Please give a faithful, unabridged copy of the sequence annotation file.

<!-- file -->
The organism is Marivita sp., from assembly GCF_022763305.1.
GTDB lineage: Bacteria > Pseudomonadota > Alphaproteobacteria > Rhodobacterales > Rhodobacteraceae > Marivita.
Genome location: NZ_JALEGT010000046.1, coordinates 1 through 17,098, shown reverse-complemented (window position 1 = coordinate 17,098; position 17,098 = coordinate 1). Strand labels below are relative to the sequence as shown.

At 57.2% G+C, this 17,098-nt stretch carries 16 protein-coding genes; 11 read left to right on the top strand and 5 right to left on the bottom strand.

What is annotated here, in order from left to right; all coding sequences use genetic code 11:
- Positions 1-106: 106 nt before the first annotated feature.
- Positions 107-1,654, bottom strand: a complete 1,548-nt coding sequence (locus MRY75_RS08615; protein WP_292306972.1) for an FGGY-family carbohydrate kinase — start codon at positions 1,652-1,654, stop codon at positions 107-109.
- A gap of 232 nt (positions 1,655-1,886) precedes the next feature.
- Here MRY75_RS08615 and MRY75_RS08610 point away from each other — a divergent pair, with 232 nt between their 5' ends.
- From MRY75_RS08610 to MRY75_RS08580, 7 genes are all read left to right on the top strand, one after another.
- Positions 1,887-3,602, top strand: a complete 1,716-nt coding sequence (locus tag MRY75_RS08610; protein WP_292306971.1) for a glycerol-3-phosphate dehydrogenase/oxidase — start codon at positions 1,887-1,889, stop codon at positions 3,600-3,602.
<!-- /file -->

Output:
The organism is Marivita sp., from assembly GCF_022763305.1.
GTDB lineage: Bacteria > Pseudomonadota > Alphaproteobacteria > Rhodobacterales > Rhodobacteraceae > Marivita.
Genome location: NZ_JALEGT010000046.1, coordinates 1 through 17,098, shown reverse-complemented (window position 1 = coordinate 17,098; position 17,098 = coordinate 1). Strand labels below are relative to the sequence as shown.

At 57.2% G+C, this 17,098-nt stretch carries 16 protein-coding genes; 11 read left to right on the top strand and 5 right to left on the bottom strand.

What is annotated here, in order from left to right; all coding sequences use genetic code 11:
- Positions 1-106: 106 nt before the first annotated feature.
- Positions 107-1,654, bottom strand: a complete 1,548-nt coding sequence (locus MRY75_RS08615; protein WP_292306972.1) for an FGGY-family carbohydrate kinase — start codon at positions 1,652-1,654, stop codon at positions 107-109.
- A gap of 232 nt (positions 1,655-1,886) precedes the next feature.
- Here MRY75_RS08615 and MRY75_RS08610 point away from each other — a divergent pair, with 232 nt between their 5' ends.
- From MRY75_RS08610 to MRY75_RS08580, 7 genes are all read left to right on the top strand, one after another.
- Positions 1,887-3,602, top strand: a complete 1,716-nt coding sequence (locus tag MRY75_RS08610; protein WP_292306971.1) for a glycerol-3-phosphate dehydrogenase/oxidase — start codon at positions 1,887-1,889, stop codon at positions 3,600-3,602.